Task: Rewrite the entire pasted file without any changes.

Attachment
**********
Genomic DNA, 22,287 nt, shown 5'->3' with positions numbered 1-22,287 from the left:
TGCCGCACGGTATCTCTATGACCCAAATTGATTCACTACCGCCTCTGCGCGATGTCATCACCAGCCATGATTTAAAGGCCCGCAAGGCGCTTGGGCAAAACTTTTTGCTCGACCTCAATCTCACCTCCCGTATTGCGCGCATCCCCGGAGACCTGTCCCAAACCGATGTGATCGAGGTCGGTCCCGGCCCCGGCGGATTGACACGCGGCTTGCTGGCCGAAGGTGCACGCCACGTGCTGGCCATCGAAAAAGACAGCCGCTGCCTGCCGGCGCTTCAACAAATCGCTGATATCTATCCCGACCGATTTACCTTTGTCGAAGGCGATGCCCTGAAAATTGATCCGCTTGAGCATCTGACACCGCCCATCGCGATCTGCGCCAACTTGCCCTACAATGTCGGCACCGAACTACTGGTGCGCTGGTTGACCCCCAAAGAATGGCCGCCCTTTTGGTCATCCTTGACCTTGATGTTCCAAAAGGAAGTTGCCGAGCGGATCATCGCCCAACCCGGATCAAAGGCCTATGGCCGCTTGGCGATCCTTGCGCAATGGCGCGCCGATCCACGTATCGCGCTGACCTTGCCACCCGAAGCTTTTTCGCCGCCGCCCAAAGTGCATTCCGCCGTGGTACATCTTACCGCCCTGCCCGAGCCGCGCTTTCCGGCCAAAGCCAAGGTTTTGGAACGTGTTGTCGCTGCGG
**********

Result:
Genomic DNA, 22,287 nt, shown 5'->3' with positions numbered 1-22,287 from the left:
TGCCGCACGGTATCTCTATGACCCAAATTGATTCACTACCGCCTCTGCGCGATGTCATCACCAGCCATGATTTAAAGGCCCGCAAGGCGCTTGGGCAAAACTTTTTGCTCGACCTCAATCTCACCTCCCGTATTGCGCGCATCCCCGGAGACCTGTCCCAAACCGATGTGATCGAGGTCGGTCCCGGCCCCGGCGGATTGACACGCGGCTTGCTGGCCGAAGGTGCACGCCACGTGCTGGCCATCGAAAAAGACAGCCGCTGCCTGCCGGCGCTTCAACAAATCGCTGATATCTATCCCGACCGATTTACCTTTGTCGAAGGCGATGCCCTGAAAATTGATCCGCTTGAGCATCTGACACCGCCCATCGCGATCTGCGCCAACTTGCCCTACAATGTCGGCACCGAACTACTGGTGCGCTGGTTGACCCCCAAAGAATGGCCGCCCTTTTGGTCATCCTTGACCTTGATGTTCCAAAAGGAAGTTGCCGAGCGGATCATCGCCCAACCCGGATCAAAGGCCTATGGCCGCTTGGCGATCCTTGCGCAATGGCGCGCCGATCCACGTATCGCGCTGACCTTGCCACCCGAAGCTTTTTCGCCGCCGCCCAAAGTGCATTCCGCCGTGGTACATCTTACCGCCCTGCCCGAGCCGCGCTTTCCGGCCAAAGCCAAGGTTTTGGAACGTGTTGTCGCTGCGG